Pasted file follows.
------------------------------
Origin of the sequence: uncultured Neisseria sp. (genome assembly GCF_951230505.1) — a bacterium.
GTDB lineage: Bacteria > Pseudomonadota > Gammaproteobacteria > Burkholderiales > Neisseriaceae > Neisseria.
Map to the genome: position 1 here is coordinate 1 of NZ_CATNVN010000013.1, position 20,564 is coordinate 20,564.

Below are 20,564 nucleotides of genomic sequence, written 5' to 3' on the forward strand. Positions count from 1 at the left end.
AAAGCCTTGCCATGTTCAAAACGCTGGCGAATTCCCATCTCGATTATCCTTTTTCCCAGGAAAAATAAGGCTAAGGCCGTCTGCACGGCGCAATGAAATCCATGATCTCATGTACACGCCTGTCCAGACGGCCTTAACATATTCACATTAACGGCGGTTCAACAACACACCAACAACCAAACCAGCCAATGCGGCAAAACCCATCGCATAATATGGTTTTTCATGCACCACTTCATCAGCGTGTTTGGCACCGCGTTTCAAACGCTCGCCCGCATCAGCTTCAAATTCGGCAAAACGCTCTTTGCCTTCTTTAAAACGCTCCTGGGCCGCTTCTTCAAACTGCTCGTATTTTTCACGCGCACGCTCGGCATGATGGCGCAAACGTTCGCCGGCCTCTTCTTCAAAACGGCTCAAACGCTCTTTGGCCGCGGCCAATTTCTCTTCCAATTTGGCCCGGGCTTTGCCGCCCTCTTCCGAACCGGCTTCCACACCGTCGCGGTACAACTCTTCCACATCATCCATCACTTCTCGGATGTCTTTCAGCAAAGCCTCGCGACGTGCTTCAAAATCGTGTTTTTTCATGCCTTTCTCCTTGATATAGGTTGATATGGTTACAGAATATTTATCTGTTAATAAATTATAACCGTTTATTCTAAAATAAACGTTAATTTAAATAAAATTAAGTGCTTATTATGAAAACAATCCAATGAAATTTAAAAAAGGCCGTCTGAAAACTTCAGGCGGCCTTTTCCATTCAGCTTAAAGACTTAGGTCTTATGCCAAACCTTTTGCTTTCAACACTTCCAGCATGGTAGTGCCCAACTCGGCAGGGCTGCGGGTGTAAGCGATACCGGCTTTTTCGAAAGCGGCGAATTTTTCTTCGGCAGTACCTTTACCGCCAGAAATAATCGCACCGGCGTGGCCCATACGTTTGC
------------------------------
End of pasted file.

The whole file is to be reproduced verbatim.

Origin of the sequence: uncultured Neisseria sp. (genome assembly GCF_951230505.1) — a bacterium.
GTDB lineage: Bacteria > Pseudomonadota > Gammaproteobacteria > Burkholderiales > Neisseriaceae > Neisseria.
Map to the genome: position 1 here is coordinate 1 of NZ_CATNVN010000013.1, position 20,564 is coordinate 20,564.

Below are 20,564 nucleotides of genomic sequence, written 5' to 3' on the forward strand. Positions count from 1 at the left end.
AAAGCCTTGCCATGTTCAAAACGCTGGCGAATTCCCATCTCGATTATCCTTTTTCCCAGGAAAAATAAGGCTAAGGCCGTCTGCACGGCGCAATGAAATCCATGATCTCATGTACACGCCTGTCCAGACGGCCTTAACATATTCACATTAACGGCGGTTCAACAACACACCAACAACCAAACCAGCCAATGCGGCAAAACCCATCGCATAATATGGTTTTTCATGCACCACTTCATCAGCGTGTTTGGCACCGCGTTTCAAACGCTCGCCCGCATCAGCTTCAAATTCGGCAAAACGCTCTTTGCCTTCTTTAAAACGCTCCTGGGCCGCTTCTTCAAACTGCTCGTATTTTTCACGCGCACGCTCGGCATGATGGCGCAAACGTTCGCCGGCCTCTTCTTCAAAACGGCTCAAACGCTCTTTGGCCGCGGCCAATTTCTCTTCCAATTTGGCCCGGGCTTTGCCGCCCTCTTCCGAACCGGCTTCCACACCGTCGCGGTACAACTCTTCCACATCATCCATCACTTCTCGGATGTCTTTCAGCAAAGCCTCGCGACGTGCTTCAAAATCGTGTTTTTTCATGCCTTTCTCCTTGATATAGGTTGATATGGTTACAGAATATTTATCTGTTAATAAATTATAACCGTTTATTCTAAAATAAACGTTAATTTAAATAAAATTAAGTGCTTATTATGAAAACAATCCAATGAAATTTAAAAAAGGCCGTCTGAAAACTTCAGGCGGCCTTTTCCATTCAGCTTAAAGACTTAGGTCTTATGCCAAACCTTTTGCTTTCAACACTTCCAGCATGGTAGTGCCCAACTCGGCAGGGCTGCGGGTGTAAGCGATACCGGCTTTTTCGAAAGCGGCGAATTTTTCTTCGGCAGTACCTTTACCGCCAGAAATAATCGCACCGGCGTGGCCCATACGTTTGC